Saturday, May 29, 2010

Modern Physical Probability

What does 'probability' mean in quantum mechanics? I address that rather philosophical question in Modern Physical Probability, a Google doc that replaces the Geocities pages onto which I had put my MLitt dissertation (all my Geocities links need replacing, I've done this one now because a rewrite of my Two Envelopes post is in this month's issue of The Reasoner:)
The doc has 9 sections:
1. Laplace’s Urn
2. H├íjek’s Arguments
3. Von Mises’ Limits
4. Popper’s Propensities
5. Reichenbach’s Limits
6. Mellor’s Personalism
7. Humphreys’ Paradox
8. Eagle’s Arguments
9. Lewis’s Humeanism


Anonymous said...

Hi , Jonathan Speke Laudly here,

WOW. You have done so much work!
Such analysis! Great job.
I still am not much impressed by probability generally though.
If there are 20 balls and one is
red in the urn then you will get the red ball but it might take twenty picks. SO, 1 in 20 chance.
But this tells you nothing about
when you will draw the red ball; it could be the next draw or the last.
I think Schrodinger's equation is more like a statistical model, a distribution, than an estimation of probability.
Schrodinger, in his "what is life?" said that the only reason we exist is that the quantum fluctuations of the particles of which we consist have slightly more propensity to appear than to disappear. In other words, the something and the nothing almost balance, but the something slightly predominates.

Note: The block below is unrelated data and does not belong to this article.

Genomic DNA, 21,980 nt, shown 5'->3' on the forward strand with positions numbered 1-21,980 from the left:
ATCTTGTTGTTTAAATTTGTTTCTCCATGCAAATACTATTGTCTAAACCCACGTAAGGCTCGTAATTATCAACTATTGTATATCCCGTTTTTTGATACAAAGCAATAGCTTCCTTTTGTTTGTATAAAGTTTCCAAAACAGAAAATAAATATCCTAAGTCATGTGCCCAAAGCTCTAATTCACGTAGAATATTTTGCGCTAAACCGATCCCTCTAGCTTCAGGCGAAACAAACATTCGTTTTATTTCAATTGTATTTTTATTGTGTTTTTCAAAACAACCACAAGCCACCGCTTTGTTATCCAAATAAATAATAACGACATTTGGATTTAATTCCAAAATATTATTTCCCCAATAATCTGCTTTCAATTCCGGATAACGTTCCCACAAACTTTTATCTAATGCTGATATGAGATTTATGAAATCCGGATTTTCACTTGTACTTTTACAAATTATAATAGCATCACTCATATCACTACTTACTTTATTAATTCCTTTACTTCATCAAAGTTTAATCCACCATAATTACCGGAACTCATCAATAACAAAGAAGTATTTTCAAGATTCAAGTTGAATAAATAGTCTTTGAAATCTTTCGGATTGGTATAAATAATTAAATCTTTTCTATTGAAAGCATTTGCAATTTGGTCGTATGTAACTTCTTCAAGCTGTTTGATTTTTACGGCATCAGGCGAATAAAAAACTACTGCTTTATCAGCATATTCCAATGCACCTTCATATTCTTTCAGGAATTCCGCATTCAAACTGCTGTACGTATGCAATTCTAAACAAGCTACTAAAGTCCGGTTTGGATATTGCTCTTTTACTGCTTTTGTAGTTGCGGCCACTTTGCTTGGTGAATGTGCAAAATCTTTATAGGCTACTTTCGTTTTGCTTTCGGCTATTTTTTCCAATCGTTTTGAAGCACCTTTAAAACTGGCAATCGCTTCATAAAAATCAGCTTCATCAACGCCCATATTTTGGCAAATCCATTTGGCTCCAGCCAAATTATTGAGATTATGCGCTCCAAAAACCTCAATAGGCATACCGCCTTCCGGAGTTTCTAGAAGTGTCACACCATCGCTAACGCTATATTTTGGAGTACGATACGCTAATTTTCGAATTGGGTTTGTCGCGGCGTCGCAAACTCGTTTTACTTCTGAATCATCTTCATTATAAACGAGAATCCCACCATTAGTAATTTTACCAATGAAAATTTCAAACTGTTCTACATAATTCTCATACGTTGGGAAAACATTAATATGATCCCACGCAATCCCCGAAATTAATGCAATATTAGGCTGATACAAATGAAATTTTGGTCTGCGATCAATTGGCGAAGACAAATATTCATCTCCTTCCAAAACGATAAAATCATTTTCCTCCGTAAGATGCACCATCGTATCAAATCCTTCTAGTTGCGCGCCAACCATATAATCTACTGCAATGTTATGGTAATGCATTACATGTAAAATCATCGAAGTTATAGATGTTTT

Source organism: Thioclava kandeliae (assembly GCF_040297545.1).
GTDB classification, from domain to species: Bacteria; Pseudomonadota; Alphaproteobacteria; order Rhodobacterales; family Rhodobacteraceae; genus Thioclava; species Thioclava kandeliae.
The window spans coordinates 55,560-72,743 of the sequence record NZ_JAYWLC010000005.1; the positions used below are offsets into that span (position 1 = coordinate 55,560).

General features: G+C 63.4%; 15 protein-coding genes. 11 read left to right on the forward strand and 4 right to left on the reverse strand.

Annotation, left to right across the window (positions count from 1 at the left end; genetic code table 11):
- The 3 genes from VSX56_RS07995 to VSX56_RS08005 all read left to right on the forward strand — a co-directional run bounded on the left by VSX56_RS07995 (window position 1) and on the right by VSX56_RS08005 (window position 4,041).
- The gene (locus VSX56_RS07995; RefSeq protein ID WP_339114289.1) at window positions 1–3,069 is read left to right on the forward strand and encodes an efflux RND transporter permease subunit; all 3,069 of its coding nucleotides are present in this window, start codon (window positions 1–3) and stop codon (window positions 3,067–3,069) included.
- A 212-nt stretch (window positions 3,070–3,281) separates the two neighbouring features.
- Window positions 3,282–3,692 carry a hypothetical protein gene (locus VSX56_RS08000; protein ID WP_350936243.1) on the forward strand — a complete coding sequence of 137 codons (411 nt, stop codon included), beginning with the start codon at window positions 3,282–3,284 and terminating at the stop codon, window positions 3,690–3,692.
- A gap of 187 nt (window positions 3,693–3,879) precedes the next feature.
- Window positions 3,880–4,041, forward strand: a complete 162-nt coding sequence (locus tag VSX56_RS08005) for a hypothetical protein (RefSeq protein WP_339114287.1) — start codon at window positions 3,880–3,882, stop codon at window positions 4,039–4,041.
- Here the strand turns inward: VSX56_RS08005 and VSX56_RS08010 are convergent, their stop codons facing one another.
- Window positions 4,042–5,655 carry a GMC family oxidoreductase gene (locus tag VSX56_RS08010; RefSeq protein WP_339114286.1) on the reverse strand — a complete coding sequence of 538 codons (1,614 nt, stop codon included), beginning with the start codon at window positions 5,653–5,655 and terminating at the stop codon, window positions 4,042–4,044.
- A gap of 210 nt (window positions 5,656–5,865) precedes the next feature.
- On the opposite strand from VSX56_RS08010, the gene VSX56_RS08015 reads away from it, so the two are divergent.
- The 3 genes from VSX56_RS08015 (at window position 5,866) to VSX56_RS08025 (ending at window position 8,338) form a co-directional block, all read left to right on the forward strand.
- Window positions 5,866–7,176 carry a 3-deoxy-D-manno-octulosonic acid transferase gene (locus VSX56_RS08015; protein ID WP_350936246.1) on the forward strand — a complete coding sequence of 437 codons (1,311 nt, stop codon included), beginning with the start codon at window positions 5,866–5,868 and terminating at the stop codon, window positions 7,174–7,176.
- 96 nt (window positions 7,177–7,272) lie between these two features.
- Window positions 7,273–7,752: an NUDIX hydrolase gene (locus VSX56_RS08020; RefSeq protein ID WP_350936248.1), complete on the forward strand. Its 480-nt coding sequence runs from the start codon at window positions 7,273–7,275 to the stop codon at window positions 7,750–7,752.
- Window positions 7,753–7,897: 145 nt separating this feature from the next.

This is sort of like the quantum version of matter slightly predominating over anti-matter.
The predominance of something or matter over anti-matter or nothing,
may be very slight indeed--but it is enough to create and perpetuate the world. In other words, small probabilities, slim chances, may have a great impact.
Which leads me to conclude that determining that something has a greater or lesser probability, according to whatever system, is not so significant, does not say much about the qualitative outcome of a context.

Neil B said...

EnigMan - in case you hadn't dropped in for awhile, the discussion at Pruss's Blog about the problems that infinities cause for probability is heating up again! Drop back in ...

And BTW I have a tough take-down of MWI at my own blog, of decoherence theory, etc. Check it out.